By James Rocchi, Special to GeekNation
A tale of temptation and duplicity in the big-money world of off-shore online gambling, Runner Runner begins as Justin Timberlake’s striving ex-Wall Streeter Richie Furst tries — and fails — to turn his $17,000 bankroll into the $60,000 he needs for his Princeton Grad School tuition through online poker. But Richie knows he wasn’t simply beaten, he was cheated — and goes to Costa Rica to find Ivan Block (Ben Affleck) the shady entrepreneur behind the poker site where it happened, with proof. Block, a motor-mouthed salesman who knows the house always wins, doesn’t just make it up to Ritchie; he offers him a job. And so, Richie is pulled into a world of money, sex, and glamour; as Ivan notes, contempt and enthusiasm both somehow in his voice, “it’s like everything you ever wanted…when you were 13.”
Runner Runner is directed by Brad Furman, whose The Lincoln Lawyer was a model of economical, speedy storytelling; however, if anyone’s fingerprints are on this movie, it’s those of screenwriter David Levien and Brian Koppelman. Their previous work, on shows like Tilt and especially Rounders explored the world of poker and gambling with unblinking (yet oddly heroic) realism; I can’t help but compare Runner Runner to Rounders, and I also can’t help but feel that comparison leaves the newer film found wanting. It’s not simply because Timberlake’s agreeable charm doesn’t have the gruffer, rougher edges of Matt Damon’s performance in Rounders; it’s also in no small part for the same reason real-world poker is more exciting than computerized poker — in Rounders, the chips and the cash and the cards were out on the table in front of the characters whereas here, they’re just pixelated abstractions of data. And while Rounders was enhanced when it took time to discuss the theory and philosophy of poker, Runner Runner is diminished by lacking either a theory or a philosophy about anything other than luxury, ladies, and lots of money.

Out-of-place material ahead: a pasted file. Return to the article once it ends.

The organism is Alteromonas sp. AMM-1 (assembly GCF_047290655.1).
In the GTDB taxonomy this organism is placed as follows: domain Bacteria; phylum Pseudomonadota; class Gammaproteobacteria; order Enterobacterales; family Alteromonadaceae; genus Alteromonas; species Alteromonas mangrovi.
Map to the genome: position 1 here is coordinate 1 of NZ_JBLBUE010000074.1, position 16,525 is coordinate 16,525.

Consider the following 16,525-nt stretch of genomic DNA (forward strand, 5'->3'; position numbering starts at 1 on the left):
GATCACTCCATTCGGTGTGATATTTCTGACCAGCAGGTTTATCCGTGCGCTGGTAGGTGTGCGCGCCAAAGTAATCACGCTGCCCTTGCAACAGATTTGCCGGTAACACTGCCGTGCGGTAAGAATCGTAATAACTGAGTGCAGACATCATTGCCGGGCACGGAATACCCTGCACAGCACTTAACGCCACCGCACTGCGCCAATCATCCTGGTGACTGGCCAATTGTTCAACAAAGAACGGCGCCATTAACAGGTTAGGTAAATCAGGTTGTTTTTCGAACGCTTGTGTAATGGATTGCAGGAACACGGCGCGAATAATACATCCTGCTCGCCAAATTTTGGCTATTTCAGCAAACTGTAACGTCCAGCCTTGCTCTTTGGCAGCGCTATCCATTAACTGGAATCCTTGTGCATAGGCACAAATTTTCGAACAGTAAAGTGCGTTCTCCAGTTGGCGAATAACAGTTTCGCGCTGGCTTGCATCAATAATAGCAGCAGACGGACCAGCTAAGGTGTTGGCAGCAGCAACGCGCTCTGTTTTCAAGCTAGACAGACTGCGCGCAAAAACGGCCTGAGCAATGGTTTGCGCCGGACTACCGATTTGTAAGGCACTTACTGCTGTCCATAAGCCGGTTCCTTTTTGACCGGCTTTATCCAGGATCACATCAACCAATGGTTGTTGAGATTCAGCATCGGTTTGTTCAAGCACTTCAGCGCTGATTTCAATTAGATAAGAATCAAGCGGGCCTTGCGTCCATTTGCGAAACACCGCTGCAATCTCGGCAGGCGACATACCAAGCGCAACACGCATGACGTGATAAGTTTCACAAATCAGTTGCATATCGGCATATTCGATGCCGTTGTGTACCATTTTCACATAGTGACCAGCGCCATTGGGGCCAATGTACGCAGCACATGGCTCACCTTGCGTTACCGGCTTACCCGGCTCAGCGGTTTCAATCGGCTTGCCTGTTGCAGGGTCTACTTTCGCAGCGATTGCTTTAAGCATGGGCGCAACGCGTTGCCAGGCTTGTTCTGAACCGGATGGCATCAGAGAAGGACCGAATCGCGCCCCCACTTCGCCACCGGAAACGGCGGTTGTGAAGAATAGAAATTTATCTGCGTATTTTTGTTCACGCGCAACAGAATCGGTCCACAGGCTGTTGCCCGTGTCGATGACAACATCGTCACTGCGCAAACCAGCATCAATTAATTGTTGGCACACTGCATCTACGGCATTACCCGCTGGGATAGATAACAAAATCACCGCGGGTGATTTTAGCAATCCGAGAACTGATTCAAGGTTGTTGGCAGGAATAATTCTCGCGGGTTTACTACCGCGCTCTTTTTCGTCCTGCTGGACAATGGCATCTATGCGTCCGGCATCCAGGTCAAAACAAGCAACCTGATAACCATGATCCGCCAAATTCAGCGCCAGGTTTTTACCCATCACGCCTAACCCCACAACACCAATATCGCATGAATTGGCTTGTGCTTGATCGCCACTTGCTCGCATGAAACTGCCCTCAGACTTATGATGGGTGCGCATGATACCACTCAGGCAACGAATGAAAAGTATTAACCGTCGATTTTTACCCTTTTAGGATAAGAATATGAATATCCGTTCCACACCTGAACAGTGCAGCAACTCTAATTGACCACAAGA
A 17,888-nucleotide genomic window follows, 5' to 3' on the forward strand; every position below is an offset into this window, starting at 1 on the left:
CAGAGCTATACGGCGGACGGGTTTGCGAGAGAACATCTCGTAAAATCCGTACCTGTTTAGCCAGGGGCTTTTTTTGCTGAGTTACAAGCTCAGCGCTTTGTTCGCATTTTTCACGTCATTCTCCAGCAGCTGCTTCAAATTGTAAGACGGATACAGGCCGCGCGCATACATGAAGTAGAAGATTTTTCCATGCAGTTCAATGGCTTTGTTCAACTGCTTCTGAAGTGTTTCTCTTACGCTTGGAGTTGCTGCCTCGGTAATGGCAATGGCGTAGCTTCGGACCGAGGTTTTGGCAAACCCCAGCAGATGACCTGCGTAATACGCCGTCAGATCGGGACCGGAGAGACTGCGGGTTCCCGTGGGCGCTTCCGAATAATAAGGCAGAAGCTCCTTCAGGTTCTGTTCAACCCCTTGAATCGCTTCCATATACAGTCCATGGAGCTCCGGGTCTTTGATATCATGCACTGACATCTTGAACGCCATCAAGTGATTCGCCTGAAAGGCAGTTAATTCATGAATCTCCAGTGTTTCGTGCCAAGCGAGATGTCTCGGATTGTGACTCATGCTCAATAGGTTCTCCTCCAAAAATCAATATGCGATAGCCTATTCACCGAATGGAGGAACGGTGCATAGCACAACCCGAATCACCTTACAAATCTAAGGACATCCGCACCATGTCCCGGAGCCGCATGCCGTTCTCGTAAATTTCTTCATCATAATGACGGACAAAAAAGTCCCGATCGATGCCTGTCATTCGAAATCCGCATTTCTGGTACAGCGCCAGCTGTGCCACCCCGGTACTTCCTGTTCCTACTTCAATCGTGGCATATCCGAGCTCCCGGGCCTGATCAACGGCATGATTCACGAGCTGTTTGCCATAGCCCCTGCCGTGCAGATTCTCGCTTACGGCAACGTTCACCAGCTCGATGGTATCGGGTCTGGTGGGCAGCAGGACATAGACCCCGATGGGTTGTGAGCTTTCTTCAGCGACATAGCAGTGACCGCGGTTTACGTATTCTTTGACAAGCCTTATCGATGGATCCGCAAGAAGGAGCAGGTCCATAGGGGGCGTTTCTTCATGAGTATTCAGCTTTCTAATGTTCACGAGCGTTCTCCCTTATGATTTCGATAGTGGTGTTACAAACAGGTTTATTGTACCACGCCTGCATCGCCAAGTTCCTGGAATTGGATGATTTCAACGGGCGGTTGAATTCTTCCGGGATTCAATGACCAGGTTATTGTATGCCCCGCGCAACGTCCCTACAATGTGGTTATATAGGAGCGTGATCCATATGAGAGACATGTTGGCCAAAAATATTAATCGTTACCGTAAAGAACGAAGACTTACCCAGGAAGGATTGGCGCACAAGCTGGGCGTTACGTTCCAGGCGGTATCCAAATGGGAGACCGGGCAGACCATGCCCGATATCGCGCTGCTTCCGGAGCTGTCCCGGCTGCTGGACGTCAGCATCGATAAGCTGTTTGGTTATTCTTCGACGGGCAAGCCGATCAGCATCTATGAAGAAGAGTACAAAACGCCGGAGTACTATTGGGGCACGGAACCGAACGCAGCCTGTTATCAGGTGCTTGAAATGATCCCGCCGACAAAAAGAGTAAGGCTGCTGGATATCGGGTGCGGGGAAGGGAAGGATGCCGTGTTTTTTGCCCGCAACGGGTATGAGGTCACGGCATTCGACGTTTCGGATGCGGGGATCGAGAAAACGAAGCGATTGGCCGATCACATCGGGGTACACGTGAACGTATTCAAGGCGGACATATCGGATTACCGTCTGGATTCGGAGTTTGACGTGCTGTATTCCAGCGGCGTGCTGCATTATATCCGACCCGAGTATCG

Director Furman moves a camera nicely, but there’s no sense of character behind any of the scenes; Timberlake is clearly our hero, Affleck clearly our villain. Gemma Arterton plays Affleck’s COO with a tanned, tawny lushness that comes as a welcome change, after a string of performances where she put the Brit into brittle; if only the film had any idea of what to do with her. Anthony Mackie is also gruff and growling as an FBI man who’s on the hunt for Block, and it’s precisely the kind of part written so vaguely it might as well be a dotted-line shape of a human walking through the film with a label that says Insert reasonably priced actor here.
It would be unkind to note that there’s also a huge plothole in the film concerning Richie’s new role in Block’s empire, but there is; more importantly, as glossy and glitzy and handsome and humid as the film may be, it’s not really about anything. When the number one reason the audience has to root for Richie is that he’s played by Justin Timberlake, that’s the sign of a problematic script and a problematic film. At one point, Affleck’s Block notes wistfully, “Any new industry, the first ten years, it’s like Russia after communism; it’s all about strength and will.” Affleck’s line reading — full of enthusiasm for that kind of Darwinian knockdown — made me sincerely wish that the movie had much less Richie and far more of Ivan. It’s easy to imagine how much better Runner Runner would be if it had a little more grit and a little less gloss, a little less humidity and a little more humanity; as the film stands, it’s a losing bet for all concerned.
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